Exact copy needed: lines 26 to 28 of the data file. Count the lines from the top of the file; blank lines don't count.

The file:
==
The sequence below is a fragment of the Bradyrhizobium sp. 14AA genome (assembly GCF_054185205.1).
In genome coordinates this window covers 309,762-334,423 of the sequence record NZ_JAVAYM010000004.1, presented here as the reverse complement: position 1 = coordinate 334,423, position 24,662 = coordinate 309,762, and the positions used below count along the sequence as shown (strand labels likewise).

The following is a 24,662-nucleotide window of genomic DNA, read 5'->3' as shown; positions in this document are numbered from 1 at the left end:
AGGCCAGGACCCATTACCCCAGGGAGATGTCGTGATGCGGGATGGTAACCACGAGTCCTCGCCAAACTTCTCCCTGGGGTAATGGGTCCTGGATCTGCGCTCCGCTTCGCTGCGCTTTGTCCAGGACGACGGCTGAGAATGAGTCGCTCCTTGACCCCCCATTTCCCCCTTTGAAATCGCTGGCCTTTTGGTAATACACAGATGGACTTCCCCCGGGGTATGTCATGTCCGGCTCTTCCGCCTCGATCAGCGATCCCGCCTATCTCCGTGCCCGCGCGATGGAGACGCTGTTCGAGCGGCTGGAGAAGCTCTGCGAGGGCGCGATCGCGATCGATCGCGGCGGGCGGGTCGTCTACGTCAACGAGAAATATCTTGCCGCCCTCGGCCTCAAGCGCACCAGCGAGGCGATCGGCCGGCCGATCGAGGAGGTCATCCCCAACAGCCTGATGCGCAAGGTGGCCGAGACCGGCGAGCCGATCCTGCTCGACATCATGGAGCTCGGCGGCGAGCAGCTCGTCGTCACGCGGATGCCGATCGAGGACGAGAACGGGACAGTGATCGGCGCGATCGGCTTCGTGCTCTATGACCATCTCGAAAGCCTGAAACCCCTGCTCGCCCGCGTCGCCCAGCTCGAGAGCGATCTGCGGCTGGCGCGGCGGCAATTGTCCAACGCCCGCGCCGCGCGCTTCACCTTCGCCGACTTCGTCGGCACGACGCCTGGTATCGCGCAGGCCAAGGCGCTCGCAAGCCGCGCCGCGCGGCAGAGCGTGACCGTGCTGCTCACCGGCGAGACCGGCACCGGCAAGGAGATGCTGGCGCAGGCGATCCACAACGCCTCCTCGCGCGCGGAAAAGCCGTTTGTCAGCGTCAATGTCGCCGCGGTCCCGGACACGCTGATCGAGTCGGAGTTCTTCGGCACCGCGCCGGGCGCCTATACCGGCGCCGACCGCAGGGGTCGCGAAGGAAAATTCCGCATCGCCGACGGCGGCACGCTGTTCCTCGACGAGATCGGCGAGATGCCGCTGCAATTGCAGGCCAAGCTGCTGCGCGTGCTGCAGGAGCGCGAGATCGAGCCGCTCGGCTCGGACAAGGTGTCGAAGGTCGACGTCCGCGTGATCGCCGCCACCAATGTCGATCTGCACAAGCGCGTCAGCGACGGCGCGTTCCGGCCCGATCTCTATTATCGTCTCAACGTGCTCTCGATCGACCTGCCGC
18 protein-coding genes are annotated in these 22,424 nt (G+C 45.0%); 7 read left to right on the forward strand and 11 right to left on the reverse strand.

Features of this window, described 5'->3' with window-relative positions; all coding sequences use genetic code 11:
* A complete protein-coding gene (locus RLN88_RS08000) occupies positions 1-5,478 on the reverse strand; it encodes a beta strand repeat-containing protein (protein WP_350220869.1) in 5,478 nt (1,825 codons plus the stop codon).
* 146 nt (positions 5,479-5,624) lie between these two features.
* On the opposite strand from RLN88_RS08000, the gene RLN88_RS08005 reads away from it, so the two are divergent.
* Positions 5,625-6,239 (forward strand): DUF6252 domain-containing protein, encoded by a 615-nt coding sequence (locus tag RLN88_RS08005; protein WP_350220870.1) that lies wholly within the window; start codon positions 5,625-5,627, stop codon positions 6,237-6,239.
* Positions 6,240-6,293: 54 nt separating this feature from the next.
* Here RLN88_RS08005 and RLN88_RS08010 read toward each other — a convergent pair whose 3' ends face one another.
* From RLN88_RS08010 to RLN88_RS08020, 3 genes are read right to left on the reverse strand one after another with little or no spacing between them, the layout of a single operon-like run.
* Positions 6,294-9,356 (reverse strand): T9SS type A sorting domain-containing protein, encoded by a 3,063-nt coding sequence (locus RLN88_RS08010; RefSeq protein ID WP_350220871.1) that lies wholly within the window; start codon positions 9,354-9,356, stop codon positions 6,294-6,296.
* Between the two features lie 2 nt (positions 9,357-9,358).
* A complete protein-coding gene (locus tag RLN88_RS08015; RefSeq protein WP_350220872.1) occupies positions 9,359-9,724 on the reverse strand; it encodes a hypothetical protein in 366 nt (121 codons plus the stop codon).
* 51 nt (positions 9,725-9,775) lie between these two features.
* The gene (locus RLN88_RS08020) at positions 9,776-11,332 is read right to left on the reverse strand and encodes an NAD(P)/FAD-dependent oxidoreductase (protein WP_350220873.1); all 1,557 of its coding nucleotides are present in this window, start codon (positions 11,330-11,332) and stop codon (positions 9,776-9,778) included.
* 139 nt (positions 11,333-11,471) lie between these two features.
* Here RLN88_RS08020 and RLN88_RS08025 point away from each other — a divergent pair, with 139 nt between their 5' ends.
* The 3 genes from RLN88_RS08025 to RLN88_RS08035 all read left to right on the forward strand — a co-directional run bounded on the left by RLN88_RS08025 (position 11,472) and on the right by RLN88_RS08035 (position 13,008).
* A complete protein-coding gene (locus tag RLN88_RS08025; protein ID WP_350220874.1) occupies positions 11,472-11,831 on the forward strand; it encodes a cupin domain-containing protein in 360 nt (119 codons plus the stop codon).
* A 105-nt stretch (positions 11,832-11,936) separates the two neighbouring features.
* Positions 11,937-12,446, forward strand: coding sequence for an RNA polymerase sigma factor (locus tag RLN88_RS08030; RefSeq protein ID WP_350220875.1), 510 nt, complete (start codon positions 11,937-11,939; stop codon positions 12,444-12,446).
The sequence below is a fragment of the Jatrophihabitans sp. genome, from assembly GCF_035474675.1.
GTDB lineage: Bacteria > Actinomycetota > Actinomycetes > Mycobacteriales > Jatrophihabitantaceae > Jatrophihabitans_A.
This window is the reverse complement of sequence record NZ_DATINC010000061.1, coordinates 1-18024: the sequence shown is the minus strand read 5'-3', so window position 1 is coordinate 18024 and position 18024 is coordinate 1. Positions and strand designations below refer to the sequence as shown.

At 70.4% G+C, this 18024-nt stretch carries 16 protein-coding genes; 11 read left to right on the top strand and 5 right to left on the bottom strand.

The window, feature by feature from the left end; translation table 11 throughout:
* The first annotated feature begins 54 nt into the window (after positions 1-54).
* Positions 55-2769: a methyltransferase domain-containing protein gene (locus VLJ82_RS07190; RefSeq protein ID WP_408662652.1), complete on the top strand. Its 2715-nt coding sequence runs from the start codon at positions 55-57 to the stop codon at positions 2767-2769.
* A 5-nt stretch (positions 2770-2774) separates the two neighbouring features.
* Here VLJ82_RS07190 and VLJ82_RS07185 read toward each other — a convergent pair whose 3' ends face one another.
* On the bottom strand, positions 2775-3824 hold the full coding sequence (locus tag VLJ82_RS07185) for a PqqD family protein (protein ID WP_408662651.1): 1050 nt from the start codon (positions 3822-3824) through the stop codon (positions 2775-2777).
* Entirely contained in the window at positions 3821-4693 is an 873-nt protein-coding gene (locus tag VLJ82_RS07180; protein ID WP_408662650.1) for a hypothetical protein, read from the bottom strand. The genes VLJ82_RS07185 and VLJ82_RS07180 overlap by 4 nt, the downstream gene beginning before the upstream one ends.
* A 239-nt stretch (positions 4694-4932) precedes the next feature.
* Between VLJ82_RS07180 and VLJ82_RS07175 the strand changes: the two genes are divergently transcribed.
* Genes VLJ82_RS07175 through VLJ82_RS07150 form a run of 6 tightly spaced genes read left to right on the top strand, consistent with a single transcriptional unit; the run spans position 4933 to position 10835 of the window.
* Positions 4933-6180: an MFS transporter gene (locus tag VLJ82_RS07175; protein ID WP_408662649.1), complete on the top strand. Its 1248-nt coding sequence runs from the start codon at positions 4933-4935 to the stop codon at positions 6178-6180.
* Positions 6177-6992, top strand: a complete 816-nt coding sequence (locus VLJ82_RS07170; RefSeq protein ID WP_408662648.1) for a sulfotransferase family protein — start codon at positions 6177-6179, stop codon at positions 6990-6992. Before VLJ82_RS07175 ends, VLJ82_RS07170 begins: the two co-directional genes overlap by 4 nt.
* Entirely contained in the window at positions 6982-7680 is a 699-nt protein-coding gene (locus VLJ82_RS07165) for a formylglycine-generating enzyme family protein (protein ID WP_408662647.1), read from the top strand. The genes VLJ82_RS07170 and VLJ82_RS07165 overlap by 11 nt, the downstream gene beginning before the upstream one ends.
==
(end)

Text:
GTDB lineage: Bacteria > Actinomycetota > Actinomycetes > Mycobacteriales > Jatrophihabitantaceae > Jatrophihabitans_A.
This window is the reverse complement of sequence record NZ_DATINC010000061.1, coordinates 1-18024: the sequence shown is the minus strand read 5'-3', so window position 1 is coordinate 18024 and position 18024 is coordinate 1. Positions and strand designations below refer to the sequence as shown.

At 70.4% G+C, this 18024-nt stretch carries 16 protein-coding genes; 11 read left to right on the top strand and 5 right to left on the bottom strand.